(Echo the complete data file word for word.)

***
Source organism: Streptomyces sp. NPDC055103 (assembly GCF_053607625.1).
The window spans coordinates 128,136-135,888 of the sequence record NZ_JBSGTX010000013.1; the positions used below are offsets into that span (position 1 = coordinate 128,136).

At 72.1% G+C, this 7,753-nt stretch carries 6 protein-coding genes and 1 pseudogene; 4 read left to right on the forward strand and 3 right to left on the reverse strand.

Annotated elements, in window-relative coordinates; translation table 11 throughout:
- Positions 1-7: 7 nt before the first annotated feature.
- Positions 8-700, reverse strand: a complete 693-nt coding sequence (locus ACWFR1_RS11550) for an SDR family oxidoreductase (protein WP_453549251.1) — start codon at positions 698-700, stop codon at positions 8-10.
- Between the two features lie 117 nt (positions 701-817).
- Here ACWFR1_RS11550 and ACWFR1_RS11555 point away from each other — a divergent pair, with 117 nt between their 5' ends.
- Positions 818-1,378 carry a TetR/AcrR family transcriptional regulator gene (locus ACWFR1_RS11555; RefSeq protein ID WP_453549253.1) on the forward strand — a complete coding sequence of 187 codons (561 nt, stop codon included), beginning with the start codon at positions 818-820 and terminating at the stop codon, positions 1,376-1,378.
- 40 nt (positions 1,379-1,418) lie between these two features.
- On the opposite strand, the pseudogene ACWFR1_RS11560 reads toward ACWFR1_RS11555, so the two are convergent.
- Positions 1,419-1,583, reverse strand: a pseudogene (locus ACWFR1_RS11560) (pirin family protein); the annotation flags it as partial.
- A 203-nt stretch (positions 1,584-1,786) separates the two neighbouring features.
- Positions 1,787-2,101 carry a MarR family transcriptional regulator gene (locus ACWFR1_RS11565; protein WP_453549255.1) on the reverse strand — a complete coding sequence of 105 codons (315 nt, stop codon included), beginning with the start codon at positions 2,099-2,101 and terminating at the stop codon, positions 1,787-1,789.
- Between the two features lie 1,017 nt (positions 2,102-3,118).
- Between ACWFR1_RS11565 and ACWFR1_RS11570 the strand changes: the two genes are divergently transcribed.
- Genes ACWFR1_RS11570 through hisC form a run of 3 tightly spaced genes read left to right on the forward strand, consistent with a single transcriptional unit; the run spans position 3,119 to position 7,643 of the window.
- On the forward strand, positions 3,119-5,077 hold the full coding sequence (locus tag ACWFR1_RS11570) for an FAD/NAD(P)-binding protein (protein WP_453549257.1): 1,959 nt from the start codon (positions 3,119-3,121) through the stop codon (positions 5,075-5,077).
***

Source organism: Streptomyces sp. NPDC055103 (assembly GCF_053607625.1).
The window spans coordinates 128,136-135,888 of the sequence record NZ_JBSGTX010000013.1; the positions used below are offsets into that span (position 1 = coordinate 128,136).

At 72.1% G+C, this 7,753-nt stretch carries 6 protein-coding genes and 1 pseudogene; 4 read left to right on the forward strand and 3 right to left on the reverse strand.

Annotated elements, in window-relative coordinates; translation table 11 throughout:
- Positions 1-7: 7 nt before the first annotated feature.
- Positions 8-700, reverse strand: a complete 693-nt coding sequence (locus ACWFR1_RS11550) for an SDR family oxidoreductase (protein WP_453549251.1) — start codon at positions 698-700, stop codon at positions 8-10.
- Between the two features lie 117 nt (positions 701-817).
- Here ACWFR1_RS11550 and ACWFR1_RS11555 point away from each other — a divergent pair, with 117 nt between their 5' ends.
- Positions 818-1,378 carry a TetR/AcrR family transcriptional regulator gene (locus ACWFR1_RS11555; RefSeq protein ID WP_453549253.1) on the forward strand — a complete coding sequence of 187 codons (561 nt, stop codon included), beginning with the start codon at positions 818-820 and terminating at the stop codon, positions 1,376-1,378.
- 40 nt (positions 1,379-1,418) lie between these two features.
- On the opposite strand, the pseudogene ACWFR1_RS11560 reads toward ACWFR1_RS11555, so the two are convergent.
- Positions 1,419-1,583, reverse strand: a pseudogene (locus ACWFR1_RS11560) (pirin family protein); the annotation flags it as partial.
- A 203-nt stretch (positions 1,584-1,786) separates the two neighbouring features.
- Positions 1,787-2,101 carry a MarR family transcriptional regulator gene (locus ACWFR1_RS11565; protein WP_453549255.1) on the reverse strand — a complete coding sequence of 105 codons (315 nt, stop codon included), beginning with the start codon at positions 2,099-2,101 and terminating at the stop codon, positions 1,787-1,789.
- Between the two features lie 1,017 nt (positions 2,102-3,118).
- Between ACWFR1_RS11565 and ACWFR1_RS11570 the strand changes: the two genes are divergently transcribed.
- Genes ACWFR1_RS11570 through hisC form a run of 3 tightly spaced genes read left to right on the forward strand, consistent with a single transcriptional unit; the run spans position 3,119 to position 7,643 of the window.
- On the forward strand, positions 3,119-5,077 hold the full coding sequence (locus tag ACWFR1_RS11570) for an FAD/NAD(P)-binding protein (protein WP_453549257.1): 1,959 nt from the start codon (positions 3,119-3,121) through the stop codon (positions 5,075-5,077).